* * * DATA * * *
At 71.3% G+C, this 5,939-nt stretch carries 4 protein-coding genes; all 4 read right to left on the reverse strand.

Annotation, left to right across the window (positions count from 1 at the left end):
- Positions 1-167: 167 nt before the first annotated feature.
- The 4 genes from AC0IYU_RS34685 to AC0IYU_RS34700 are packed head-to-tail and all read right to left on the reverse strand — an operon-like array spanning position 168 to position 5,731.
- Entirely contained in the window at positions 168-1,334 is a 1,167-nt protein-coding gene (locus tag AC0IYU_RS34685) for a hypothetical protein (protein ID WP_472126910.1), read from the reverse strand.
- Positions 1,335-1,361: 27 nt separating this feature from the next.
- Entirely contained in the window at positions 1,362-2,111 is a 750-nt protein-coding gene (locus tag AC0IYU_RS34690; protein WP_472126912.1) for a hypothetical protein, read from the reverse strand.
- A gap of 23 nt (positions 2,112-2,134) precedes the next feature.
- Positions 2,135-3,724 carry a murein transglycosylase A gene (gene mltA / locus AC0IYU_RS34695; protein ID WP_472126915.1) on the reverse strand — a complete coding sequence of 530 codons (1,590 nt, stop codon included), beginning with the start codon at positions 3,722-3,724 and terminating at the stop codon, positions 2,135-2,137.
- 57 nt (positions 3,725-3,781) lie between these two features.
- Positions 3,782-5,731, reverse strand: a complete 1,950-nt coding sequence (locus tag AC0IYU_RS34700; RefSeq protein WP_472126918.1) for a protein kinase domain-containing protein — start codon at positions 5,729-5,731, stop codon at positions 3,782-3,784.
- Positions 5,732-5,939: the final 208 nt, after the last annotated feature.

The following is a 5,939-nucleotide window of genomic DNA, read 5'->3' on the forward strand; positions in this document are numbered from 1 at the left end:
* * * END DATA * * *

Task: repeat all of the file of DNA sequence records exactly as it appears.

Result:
At 71.3% G+C, this 5,939-nt stretch carries 4 protein-coding genes; all 4 read right to left on the reverse strand.

Annotation, left to right across the window (positions count from 1 at the left end):
- Positions 1-167: 167 nt before the first annotated feature.
- The 4 genes from AC0IYU_RS34685 to AC0IYU_RS34700 are packed head-to-tail and all read right to left on the reverse strand — an operon-like array spanning position 168 to position 5,731.
- Entirely contained in the window at positions 168-1,334 is a 1,167-nt protein-coding gene (locus tag AC0IYU_RS34685) for a hypothetical protein (protein ID WP_472126910.1), read from the reverse strand.
- Positions 1,335-1,361: 27 nt separating this feature from the next.
- Entirely contained in the window at positions 1,362-2,111 is a 750-nt protein-coding gene (locus tag AC0IYU_RS34690; protein WP_472126912.1) for a hypothetical protein, read from the reverse strand.
- A gap of 23 nt (positions 2,112-2,134) precedes the next feature.
- Positions 2,135-3,724 carry a murein transglycosylase A gene (gene mltA / locus AC0IYU_RS34695; protein ID WP_472126915.1) on the reverse strand — a complete coding sequence of 530 codons (1,590 nt, stop codon included), beginning with the start codon at positions 3,722-3,724 and terminating at the stop codon, positions 2,135-2,137.
- 57 nt (positions 3,725-3,781) lie between these two features.
- Positions 3,782-5,731, reverse strand: a complete 1,950-nt coding sequence (locus tag AC0IYU_RS34700; RefSeq protein WP_472126918.1) for a protein kinase domain-containing protein — start codon at positions 5,729-5,731, stop codon at positions 3,782-3,784.
- Positions 5,732-5,939: the final 208 nt, after the last annotated feature.

The following is a 5,939-nucleotide window of genomic DNA, read 5'->3' on the forward strand; positions in this document are numbered from 1 at the left end: